Research has shown that there is an association between periodontal diseases and other chronic inflammatory conditions, such as diabetes, cardiovascular disease and Alzheimer’s disease. Therefore, treating inflammation may not only help manage periodontal diseases but may also help with the management of other chronic inflammatory conditions.
But on the flip side, symptoms of disease may present in the teeth and mouth. The mouth is often used to diagnose, make a prognosis, treat or intervene on a number of diseases. Healthy gums should look pink and firm, not red and swollen—and your teeth should feel solid. If you have problems with your teeth and gums, it’s important to see a dentist, and possibly your general physician. Here is a list of some health problems that can sometimes show up in the teeth or gums.
Tooth Loss: Osteoporosis
The bone disease osteoporosis affects all the bones in your body–including your jaw bone–and can cause tooth loss. The erosion of the jawbone can result in tooth loss, mild facial deformities and pain in and around the temporomandibular joint, which connects the upper and lower jaws. Alveolar bone, the kind of bone around the roots of the teeth, is susceptible to the process of osteoporosis. It tends to erode quickly when calcium is depleted from the body.
Pale Gums: Anemia
Your mouth may be sore and pale if you’re anemic, and your tongue can become swollen and smooth. When you have anemia, your body doesn’t have enough red blood cells, or your red blood cells don’t contain enough hemoglobin. As a result, your body doesn’t get enough oxygen. Other symptoms of anemia, according to the National Anemia Action Council, include: feeling tired, fatigued, weak, dizzy, irritable, short of breath or depressed. With anemia, you may also have pale skin, brittle nails, chest pain, a coldness in your hands or feet, or an irregular heartbeat. Some people with anemia also have a desire to eat ice or other peculiar things.
Eroded Tooth Enamel: Eating Disorders
A dentist may be the first to notice signs of an eating disorder such as bulimia. The stomach acid from repeated vomiting can severely erode tooth enamel, especially on the tongue side of the upper front teeth. This sharply increases the risk for decay in these areas and can make these teeth sensitive to temperature. Severe erosion can lead to changes in the bite, or the way upper and lower teeth come together. Back teeth can be reduced in size and some teeth can even be lost eventually. Tooth erosion can take about three years to become obvious, but not all bulimics experience it. Frequent vomiting may also causeï¿½ salivary glands to swell and the tissues of the mouth and tongue to become dry, red and sore. People with bulimia may have chronic sore throat and small hemorrhages under the skin of the palate.
Thrush: HIV, Diabetes
People with HIV or AIDS may develop oral thrush or other candida infections because the immune system is weakened; thrush can also by caused by drugs such as prednisone, or when antibiotics disturb the natural balance of microorganisms in your body. Oral thrush causes white lesions, usually on your tongue or inner cheeks. The lesions can be painful and may bleed slightly when you scrape them—the body’s weakened immune system and its inability to defend itself from infections are to blame. People with HIV/AIDS may also experience dry mouth, which increases the risk of tooth decay and can make chewing, eating, swallowing, or talking difficult.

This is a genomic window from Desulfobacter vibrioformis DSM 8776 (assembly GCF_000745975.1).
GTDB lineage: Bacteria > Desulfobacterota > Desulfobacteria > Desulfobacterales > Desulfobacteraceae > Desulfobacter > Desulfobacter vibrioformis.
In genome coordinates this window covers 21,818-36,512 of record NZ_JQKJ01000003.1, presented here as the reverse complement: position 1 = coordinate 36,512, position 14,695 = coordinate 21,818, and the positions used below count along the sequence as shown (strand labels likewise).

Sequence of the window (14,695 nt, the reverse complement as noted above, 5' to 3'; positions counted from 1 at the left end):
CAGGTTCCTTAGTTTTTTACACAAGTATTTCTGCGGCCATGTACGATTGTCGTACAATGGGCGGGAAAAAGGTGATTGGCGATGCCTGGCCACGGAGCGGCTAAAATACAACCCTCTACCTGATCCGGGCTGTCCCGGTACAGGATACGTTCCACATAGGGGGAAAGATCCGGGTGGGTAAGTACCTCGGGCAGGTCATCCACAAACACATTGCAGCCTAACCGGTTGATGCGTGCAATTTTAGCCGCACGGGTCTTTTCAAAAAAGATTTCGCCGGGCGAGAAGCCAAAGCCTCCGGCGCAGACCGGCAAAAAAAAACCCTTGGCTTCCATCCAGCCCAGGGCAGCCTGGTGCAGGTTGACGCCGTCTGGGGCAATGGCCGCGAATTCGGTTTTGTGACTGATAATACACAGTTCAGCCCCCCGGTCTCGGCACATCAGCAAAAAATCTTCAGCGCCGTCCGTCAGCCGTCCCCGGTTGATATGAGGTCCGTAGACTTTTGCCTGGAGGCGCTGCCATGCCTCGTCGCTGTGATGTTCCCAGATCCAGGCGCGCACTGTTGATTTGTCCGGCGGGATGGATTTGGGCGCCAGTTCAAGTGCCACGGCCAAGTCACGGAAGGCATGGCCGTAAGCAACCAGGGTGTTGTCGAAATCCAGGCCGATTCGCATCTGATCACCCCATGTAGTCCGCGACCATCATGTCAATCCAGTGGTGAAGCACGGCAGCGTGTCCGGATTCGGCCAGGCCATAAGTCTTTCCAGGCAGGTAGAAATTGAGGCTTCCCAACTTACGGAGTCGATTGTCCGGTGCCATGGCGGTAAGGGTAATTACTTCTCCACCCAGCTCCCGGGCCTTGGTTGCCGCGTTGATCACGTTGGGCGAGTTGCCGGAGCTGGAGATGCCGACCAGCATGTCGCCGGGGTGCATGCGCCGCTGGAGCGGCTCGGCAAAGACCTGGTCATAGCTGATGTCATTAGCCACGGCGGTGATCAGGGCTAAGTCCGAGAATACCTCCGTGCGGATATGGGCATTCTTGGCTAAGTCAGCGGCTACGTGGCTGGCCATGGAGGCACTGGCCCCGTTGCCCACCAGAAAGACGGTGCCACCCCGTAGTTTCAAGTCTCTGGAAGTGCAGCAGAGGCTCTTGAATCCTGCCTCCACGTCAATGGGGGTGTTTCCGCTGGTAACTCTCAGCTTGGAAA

If you don’t know you have diabetes or the disease isn’t well controlled, your saliva may contain large amounts of sugar, which encourages the growth of candida.
Gum Disease: Rheumatoid Arthritis
People with rheumatoid arthritis (RA) are eight times more likely to have gum disease than people without this autoimmune disease. Inflammation may be the common denominator between the two–an autoimmune disorder, rheumatoid arthritis occurs when your immune system mistakenly attacks your own body’s tissues. (In addition to causing joint problems, rheumatoid arthritis can also affect your whole body with fevers and fatigue.) Making matters worse, people with RA can have trouble brushing and flossing because of damage to finger joints. The good news is that treating existing gum inflammation and infection can also reduce joint pain and inflammation.
Tooth Loss: Kidney Disease
Adults without teeth may be more likely to have chronic kidney disease than those who still have teeth. Exactly how kidney disease and periodontal disease are linked is not entirely clear yet, although researchers think that chronic inflammation may be the connecting link. So taking care of your teeth and gums may reduce your risk of developing chronic kidney problems.
Gum Disease: Premature Birth
If you’re pregnant and have gum disease, you could be more likely to have a baby that is born too early and too small. Exactly how the two conditions are linked remains poorly understood. Underlying inflammation or infections may be to blame. Pregnancy and its related hormonal changes also appear to worsen gum disease; talk to your obstetrician or dentist to find out how to protect yourself and your baby.